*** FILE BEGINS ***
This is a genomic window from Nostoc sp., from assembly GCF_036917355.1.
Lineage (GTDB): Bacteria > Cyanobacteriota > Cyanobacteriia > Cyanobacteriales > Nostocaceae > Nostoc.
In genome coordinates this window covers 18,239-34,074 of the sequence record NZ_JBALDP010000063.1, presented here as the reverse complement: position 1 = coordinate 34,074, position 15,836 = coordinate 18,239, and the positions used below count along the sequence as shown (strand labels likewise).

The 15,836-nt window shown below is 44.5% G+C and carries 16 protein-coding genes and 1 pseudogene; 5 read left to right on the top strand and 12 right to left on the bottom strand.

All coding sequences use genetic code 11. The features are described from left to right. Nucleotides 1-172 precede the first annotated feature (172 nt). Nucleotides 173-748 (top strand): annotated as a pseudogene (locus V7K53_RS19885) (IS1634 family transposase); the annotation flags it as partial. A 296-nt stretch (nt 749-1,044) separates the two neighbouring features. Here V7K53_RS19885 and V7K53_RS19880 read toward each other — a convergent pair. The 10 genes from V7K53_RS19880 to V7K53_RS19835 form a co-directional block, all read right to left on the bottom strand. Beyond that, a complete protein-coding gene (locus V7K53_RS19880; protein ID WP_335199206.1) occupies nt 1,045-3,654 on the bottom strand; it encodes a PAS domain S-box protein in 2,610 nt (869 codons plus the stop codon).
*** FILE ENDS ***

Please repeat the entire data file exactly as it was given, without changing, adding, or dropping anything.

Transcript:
This is a genomic window from Nostoc sp., from assembly GCF_036917355.1.
Lineage (GTDB): Bacteria > Cyanobacteriota > Cyanobacteriia > Cyanobacteriales > Nostocaceae > Nostoc.
In genome coordinates this window covers 18,239-34,074 of the sequence record NZ_JBALDP010000063.1, presented here as the reverse complement: position 1 = coordinate 34,074, position 15,836 = coordinate 18,239, and the positions used below count along the sequence as shown (strand labels likewise).

The 15,836-nt window shown below is 44.5% G+C and carries 16 protein-coding genes and 1 pseudogene; 5 read left to right on the top strand and 12 right to left on the bottom strand.

All coding sequences use genetic code 11. The features are described from left to right. Nucleotides 1-172 precede the first annotated feature (172 nt). Nucleotides 173-748 (top strand): annotated as a pseudogene (locus V7K53_RS19885) (IS1634 family transposase); the annotation flags it as partial. A 296-nt stretch (nt 749-1,044) separates the two neighbouring features. Here V7K53_RS19885 and V7K53_RS19880 read toward each other — a convergent pair. The 10 genes from V7K53_RS19880 to V7K53_RS19835 form a co-directional block, all read right to left on the bottom strand. Beyond that, a complete protein-coding gene (locus V7K53_RS19880; protein ID WP_335199206.1) occupies nt 1,045-3,654 on the bottom strand; it encodes a PAS domain S-box protein in 2,610 nt (869 codons plus the stop codon).